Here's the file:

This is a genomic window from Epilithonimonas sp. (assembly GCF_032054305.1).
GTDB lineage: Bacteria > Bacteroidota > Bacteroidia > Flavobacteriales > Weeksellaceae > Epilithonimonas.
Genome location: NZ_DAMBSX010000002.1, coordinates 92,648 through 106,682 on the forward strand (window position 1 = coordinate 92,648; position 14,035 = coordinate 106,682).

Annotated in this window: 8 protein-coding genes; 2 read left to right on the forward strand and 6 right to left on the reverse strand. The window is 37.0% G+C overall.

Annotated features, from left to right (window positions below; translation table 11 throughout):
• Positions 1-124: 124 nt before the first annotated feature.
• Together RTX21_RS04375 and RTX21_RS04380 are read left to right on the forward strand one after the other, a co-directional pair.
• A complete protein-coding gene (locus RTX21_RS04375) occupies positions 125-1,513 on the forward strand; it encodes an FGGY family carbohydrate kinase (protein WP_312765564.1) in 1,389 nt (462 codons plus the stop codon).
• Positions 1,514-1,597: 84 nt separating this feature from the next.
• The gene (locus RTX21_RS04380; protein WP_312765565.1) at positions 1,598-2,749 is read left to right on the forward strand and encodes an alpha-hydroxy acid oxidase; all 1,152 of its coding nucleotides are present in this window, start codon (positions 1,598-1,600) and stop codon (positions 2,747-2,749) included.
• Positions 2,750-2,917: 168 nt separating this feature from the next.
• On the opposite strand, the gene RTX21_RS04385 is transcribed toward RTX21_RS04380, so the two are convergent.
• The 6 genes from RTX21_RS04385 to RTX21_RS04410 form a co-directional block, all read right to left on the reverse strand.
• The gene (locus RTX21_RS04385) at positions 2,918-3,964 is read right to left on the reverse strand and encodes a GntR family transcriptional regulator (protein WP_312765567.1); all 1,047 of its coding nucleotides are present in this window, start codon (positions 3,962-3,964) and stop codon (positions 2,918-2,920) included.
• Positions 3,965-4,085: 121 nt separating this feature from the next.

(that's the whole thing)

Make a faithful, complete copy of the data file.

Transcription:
This is a genomic window from Epilithonimonas sp. (assembly GCF_032054305.1).
GTDB lineage: Bacteria > Bacteroidota > Bacteroidia > Flavobacteriales > Weeksellaceae > Epilithonimonas.
Genome location: NZ_DAMBSX010000002.1, coordinates 92,648 through 106,682 on the forward strand (window position 1 = coordinate 92,648; position 14,035 = coordinate 106,682).

Annotated in this window: 8 protein-coding genes; 2 read left to right on the forward strand and 6 right to left on the reverse strand. The window is 37.0% G+C overall.

Annotated features, from left to right (window positions below; translation table 11 throughout):
• Positions 1-124: 124 nt before the first annotated feature.
• Together RTX21_RS04375 and RTX21_RS04380 are read left to right on the forward strand one after the other, a co-directional pair.
• A complete protein-coding gene (locus RTX21_RS04375) occupies positions 125-1,513 on the forward strand; it encodes an FGGY family carbohydrate kinase (protein WP_312765564.1) in 1,389 nt (462 codons plus the stop codon).
• Positions 1,514-1,597: 84 nt separating this feature from the next.
• The gene (locus RTX21_RS04380; protein WP_312765565.1) at positions 1,598-2,749 is read left to right on the forward strand and encodes an alpha-hydroxy acid oxidase; all 1,152 of its coding nucleotides are present in this window, start codon (positions 1,598-1,600) and stop codon (positions 2,747-2,749) included.
• Positions 2,750-2,917: 168 nt separating this feature from the next.
• On the opposite strand, the gene RTX21_RS04385 is transcribed toward RTX21_RS04380, so the two are convergent.
• The 6 genes from RTX21_RS04385 to RTX21_RS04410 form a co-directional block, all read right to left on the reverse strand.
• The gene (locus RTX21_RS04385) at positions 2,918-3,964 is read right to left on the reverse strand and encodes a GntR family transcriptional regulator (protein WP_312765567.1); all 1,047 of its coding nucleotides are present in this window, start codon (positions 3,962-3,964) and stop codon (positions 2,918-2,920) included.
• Positions 3,965-4,085: 121 nt separating this feature from the next.